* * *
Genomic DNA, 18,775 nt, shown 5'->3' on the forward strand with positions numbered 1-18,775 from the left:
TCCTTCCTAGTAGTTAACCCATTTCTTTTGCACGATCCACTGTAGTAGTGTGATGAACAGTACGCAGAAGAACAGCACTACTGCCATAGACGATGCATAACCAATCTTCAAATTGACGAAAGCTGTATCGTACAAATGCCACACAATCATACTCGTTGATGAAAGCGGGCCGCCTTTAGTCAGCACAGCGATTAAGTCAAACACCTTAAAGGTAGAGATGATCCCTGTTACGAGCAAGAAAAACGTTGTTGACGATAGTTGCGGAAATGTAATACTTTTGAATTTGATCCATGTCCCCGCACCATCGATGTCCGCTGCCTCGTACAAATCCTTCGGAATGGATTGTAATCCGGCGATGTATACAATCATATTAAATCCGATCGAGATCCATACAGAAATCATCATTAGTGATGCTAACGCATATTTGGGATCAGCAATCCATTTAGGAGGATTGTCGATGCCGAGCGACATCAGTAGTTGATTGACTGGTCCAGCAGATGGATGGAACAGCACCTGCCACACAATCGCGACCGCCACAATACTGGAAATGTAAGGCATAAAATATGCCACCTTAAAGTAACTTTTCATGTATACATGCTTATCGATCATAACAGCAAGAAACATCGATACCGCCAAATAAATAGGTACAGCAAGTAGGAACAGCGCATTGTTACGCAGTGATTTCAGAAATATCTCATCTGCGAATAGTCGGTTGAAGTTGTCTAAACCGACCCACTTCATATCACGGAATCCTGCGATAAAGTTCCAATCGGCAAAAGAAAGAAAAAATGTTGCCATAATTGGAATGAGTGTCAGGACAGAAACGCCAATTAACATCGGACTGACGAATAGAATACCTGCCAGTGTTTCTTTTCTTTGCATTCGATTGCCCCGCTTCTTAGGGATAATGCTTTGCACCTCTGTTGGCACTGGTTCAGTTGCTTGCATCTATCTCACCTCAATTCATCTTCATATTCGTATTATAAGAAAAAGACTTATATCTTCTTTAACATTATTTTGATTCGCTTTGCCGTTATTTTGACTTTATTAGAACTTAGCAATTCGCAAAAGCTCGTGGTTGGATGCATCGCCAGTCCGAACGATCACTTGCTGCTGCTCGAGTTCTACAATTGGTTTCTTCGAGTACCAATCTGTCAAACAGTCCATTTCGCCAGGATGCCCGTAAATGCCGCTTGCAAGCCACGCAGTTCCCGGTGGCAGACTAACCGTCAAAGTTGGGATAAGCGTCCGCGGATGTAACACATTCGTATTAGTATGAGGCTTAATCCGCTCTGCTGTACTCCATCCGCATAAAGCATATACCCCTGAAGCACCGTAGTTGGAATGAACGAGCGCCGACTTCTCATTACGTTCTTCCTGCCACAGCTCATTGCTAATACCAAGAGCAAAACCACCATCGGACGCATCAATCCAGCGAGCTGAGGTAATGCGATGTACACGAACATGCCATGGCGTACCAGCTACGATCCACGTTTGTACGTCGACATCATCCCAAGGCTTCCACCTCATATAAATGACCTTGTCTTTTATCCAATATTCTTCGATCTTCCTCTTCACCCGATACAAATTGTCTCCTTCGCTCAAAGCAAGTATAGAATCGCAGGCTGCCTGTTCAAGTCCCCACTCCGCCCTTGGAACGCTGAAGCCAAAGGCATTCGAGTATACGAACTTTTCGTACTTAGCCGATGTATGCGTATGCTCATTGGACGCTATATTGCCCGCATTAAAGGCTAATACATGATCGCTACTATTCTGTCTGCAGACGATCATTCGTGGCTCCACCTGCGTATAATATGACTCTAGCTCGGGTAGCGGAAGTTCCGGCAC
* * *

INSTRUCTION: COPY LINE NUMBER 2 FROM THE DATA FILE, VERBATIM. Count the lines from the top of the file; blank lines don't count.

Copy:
TCCTTCCTAGTAGTTAACCCATTTCTTTTGCACGATCCACTGTAGTAGTGTGATGAACAGTACGCAGAAGAACAGCACTACTGCCATAGACGATGCATAACCAATCTTCAAATTGACGAAAGCTGTATCGTACAAATGCCACACAATCATACTCGTTGATGAAAGCGGGCCGCCTTTAGTCAGCACAGCGATTAAGTCAAACACCTTAAAGGTAGAGATGATCCCTGTTACGAGCAAGAAAAACGTTGTTGACGATAGTTGCGGAAATGTAATACTTTTGAATTTGATCCATGTCCCCGCACCATCGATGTCCGCTGCCTCGTACAAATCCTTCGGAATGGATTGTAATCCGGCGATGTATACAATCATATTAAATCCGATCGAGATCCATACAGAAATCATCATTAGTGATGCTAACGCATATTTGGGATCAGCAATCCATTTAGGAGGATTGTCGATGCCGAGCGACATCAGTAGTTGATTGACTGGTCCAGCAGATGGATGGAACAGCACCTGCCACACAATCGCGACCGCCACAATACTGGAAATGTAAGGCATAAAATATGCCACCTTAAAGTAACTTTTCATGTATACATGCTTATCGATCATAACAGCAAGAAACATCGATACCGCCAAATAAATAGGTACAGCAAGTAGGAACAGCGCATTGTTACGCAGTGATTTCAGAAATATCTCATCTGCGAATAGTCGGTTGAAGTTGTCTAAACCGACCCACTTCATATCACGGAATCCTGCGATAAAGTTCCAATCGGCAAAAGAAAGAAAAAATGTTGCCATAATTGGAATGAGTGTCAGGACAGAAACGCCAATTAACATCGGACTGACGAATAGAATACCTGCCAGTGTTTCTTTTCTTTGCATTCGATTGCCCCGCTTCTTAGGGATAATGCTTTGCACCTCTGTTGGCACTGGTTCAGTTGCTTGCATCTATCTCACCTCAATTCATCTTCATATTCGTATTATAAGAAAAAGACTTATATCTTCTTTAACATTATTTTGATTCGCTTTGCCGTTATTTTGACTTTATTAGAACTTAGCAATTCGCAAAAGCTCGTGGTTGGATGCATCGCCAGTCCGAACGATCACTTGCTGCTGCTCGAGTTCTACAATTGGTTTCTTCGAGTACCAATCTGTCAAACAGTCCATTTCGCCAGGATGCCCGTAAATGCCGCTTGCAAGCCACGCAGTTCCCGGTGGCAGACTAACCGTCAAAGTTGGGATAAGCGTCCGCGGATGTAACACATTCGTATTAGTATGAGGCTTAATCCGCTCTGCTGTACTCCATCCGCATAAAGCATATACCCCTGAAGCACCGTAGTTGGAATGAACGAGCGCCGACTTCTCATTACGTTCTTCCTGCCACAGCTCATTGCTAATACCAAGAGCAAAACCACCATCGGACGCATCAATCCAGCGAGCTGAGGTAATGCGATGTACACGAACATGCCATGGCGTACCAGCTACGATCCACGTTTGTACGTCGACATCATCCCAAGGCTTCCACCTCATATAAATGACCTTGTCTTTTATCCAATATTCTTCGATCTTCCTCTTCACCCGATACAAATTGTCTCCTTCGCTCAAAGCAAGTATAGAATCGCAGGCTGCCTGTTCAAGTCCCCACTCCGCCCTTGGAACGCTGAAGCCAAAGGCATTCGAGTATACGAACTTTTCGTACTTAGCCGATGTATGCGTATGCTCATTGGACGCTATATTGCCCGCATTAAAGGCTAATACATGATCGCTACTATTCTGTCTGCAGACGATCATTCGTGGCTCCACCTGCGTATAATATGACTCTAGCTCGGGTAGCGGAAGTTCCGGCAC